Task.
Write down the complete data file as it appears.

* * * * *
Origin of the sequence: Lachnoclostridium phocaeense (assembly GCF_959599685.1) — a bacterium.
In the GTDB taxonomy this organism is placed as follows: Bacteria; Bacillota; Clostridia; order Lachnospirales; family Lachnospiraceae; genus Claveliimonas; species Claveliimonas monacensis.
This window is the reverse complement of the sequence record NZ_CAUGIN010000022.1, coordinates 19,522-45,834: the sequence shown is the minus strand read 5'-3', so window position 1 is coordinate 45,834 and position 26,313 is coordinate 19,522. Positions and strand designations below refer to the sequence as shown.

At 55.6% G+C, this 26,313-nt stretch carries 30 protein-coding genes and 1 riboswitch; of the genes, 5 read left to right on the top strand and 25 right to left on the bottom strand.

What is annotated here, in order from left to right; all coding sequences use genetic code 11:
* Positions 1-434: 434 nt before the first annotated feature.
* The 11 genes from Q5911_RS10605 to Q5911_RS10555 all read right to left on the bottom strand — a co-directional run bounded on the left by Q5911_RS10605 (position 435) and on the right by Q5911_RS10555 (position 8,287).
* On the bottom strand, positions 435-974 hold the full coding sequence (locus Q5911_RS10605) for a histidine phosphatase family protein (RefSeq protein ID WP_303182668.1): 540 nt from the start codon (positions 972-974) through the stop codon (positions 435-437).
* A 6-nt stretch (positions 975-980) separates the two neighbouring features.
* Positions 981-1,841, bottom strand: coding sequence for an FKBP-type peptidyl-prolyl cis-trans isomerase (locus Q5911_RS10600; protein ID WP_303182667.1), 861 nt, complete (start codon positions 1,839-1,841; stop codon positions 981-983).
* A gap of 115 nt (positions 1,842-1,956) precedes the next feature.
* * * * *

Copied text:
Origin of the sequence: Lachnoclostridium phocaeense (assembly GCF_959599685.1) — a bacterium.
In the GTDB taxonomy this organism is placed as follows: Bacteria; Bacillota; Clostridia; order Lachnospirales; family Lachnospiraceae; genus Claveliimonas; species Claveliimonas monacensis.
This window is the reverse complement of the sequence record NZ_CAUGIN010000022.1, coordinates 19,522-45,834: the sequence shown is the minus strand read 5'-3', so window position 1 is coordinate 45,834 and position 26,313 is coordinate 19,522. Positions and strand designations below refer to the sequence as shown.

At 55.6% G+C, this 26,313-nt stretch carries 30 protein-coding genes and 1 riboswitch; of the genes, 5 read left to right on the top strand and 25 right to left on the bottom strand.

What is annotated here, in order from left to right; all coding sequences use genetic code 11:
* Positions 1-434: 434 nt before the first annotated feature.
* The 11 genes from Q5911_RS10605 to Q5911_RS10555 all read right to left on the bottom strand — a co-directional run bounded on the left by Q5911_RS10605 (position 435) and on the right by Q5911_RS10555 (position 8,287).
* On the bottom strand, positions 435-974 hold the full coding sequence (locus Q5911_RS10605) for a histidine phosphatase family protein (RefSeq protein ID WP_303182668.1): 540 nt from the start codon (positions 972-974) through the stop codon (positions 435-437).
* A 6-nt stretch (positions 975-980) separates the two neighbouring features.
* Positions 981-1,841, bottom strand: coding sequence for an FKBP-type peptidyl-prolyl cis-trans isomerase (locus Q5911_RS10600; protein ID WP_303182667.1), 861 nt, complete (start codon positions 1,839-1,841; stop codon positions 981-983).
* A gap of 115 nt (positions 1,842-1,956) precedes the next feature.